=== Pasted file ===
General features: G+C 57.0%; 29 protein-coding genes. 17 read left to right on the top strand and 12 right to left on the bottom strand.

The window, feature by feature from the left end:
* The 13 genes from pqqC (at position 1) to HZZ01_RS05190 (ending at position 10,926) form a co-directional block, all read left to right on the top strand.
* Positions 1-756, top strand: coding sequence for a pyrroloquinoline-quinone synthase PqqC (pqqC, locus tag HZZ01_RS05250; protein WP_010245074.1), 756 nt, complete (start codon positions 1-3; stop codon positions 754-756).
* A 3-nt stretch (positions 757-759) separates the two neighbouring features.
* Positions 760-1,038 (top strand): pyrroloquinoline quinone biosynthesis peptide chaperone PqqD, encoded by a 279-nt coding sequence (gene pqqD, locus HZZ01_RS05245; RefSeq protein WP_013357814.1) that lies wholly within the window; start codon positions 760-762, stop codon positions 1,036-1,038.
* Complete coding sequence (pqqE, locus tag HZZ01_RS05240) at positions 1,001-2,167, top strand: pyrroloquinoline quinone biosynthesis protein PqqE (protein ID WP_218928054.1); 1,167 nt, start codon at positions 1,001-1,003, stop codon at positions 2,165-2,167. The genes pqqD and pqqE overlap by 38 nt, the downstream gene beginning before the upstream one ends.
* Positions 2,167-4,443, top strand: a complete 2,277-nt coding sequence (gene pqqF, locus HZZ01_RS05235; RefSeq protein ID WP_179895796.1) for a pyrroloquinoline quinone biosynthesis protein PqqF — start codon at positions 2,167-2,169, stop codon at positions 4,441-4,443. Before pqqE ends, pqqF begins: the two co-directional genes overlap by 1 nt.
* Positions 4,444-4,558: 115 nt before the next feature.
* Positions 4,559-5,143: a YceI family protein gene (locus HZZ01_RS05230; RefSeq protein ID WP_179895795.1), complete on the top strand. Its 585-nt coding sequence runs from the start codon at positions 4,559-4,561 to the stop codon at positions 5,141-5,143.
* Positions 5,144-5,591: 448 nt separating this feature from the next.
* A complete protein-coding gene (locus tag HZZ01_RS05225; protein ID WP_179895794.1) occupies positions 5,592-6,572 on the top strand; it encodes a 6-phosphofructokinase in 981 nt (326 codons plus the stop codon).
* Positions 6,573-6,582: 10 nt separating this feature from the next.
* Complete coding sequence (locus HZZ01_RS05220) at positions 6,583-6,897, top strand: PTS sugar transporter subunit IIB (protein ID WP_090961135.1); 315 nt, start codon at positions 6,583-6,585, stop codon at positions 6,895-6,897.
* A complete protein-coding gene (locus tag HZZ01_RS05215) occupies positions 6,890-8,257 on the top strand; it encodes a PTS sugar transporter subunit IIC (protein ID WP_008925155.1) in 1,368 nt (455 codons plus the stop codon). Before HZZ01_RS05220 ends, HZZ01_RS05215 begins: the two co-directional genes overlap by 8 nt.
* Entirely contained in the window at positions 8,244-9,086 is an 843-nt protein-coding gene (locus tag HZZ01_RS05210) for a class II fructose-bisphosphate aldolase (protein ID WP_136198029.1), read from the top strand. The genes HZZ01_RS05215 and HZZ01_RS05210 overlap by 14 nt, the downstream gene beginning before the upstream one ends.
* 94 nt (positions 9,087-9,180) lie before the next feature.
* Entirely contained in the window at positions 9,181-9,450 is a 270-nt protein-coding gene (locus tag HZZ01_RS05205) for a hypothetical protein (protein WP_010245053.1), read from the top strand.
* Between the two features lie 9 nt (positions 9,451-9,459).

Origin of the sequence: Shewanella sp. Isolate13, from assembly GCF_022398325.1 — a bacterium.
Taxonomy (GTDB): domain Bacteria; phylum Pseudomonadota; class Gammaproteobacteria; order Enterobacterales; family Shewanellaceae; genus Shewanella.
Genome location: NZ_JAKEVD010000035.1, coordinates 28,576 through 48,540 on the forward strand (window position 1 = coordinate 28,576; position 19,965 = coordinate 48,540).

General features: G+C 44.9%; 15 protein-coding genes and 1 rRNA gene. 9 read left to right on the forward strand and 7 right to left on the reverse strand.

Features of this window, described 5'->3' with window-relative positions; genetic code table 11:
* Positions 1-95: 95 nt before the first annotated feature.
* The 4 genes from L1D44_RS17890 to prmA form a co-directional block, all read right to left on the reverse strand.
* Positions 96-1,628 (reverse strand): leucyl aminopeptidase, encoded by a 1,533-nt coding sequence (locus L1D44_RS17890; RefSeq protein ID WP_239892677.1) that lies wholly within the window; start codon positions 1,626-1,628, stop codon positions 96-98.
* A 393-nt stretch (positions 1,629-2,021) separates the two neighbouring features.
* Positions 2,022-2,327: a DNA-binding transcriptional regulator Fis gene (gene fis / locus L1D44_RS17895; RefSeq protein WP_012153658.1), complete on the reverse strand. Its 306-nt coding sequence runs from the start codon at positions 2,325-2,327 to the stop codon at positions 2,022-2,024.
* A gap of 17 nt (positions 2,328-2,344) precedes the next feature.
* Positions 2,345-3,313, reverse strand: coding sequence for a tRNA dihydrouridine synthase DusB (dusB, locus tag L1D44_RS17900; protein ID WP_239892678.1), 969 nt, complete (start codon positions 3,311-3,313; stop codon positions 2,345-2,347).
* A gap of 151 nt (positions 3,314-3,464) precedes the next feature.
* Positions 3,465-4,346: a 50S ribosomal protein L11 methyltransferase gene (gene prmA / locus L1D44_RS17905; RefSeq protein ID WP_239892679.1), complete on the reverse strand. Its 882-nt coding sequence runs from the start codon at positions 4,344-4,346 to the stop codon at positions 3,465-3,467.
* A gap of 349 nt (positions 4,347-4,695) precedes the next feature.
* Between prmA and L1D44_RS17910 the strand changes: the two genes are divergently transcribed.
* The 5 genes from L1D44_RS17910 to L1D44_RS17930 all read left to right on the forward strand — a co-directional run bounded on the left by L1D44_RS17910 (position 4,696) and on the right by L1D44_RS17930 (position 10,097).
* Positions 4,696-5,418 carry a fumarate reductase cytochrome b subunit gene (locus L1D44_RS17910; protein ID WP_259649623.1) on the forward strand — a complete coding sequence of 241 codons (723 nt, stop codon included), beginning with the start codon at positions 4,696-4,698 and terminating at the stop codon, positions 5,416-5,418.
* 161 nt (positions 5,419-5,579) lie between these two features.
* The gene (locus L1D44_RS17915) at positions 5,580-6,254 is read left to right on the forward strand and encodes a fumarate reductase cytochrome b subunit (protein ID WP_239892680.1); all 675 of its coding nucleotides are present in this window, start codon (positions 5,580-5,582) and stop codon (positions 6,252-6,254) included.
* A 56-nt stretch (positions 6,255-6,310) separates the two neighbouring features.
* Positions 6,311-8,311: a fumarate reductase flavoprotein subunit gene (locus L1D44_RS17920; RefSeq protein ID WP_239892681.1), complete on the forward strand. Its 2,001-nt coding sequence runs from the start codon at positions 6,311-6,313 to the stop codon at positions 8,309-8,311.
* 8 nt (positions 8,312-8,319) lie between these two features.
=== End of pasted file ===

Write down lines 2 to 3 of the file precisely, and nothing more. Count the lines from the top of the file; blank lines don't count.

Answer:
The window, feature by feature from the left end:
* The 13 genes from pqqC (at position 1) to HZZ01_RS05190 (ending at position 10,926) form a co-directional block, all read left to right on the top strand.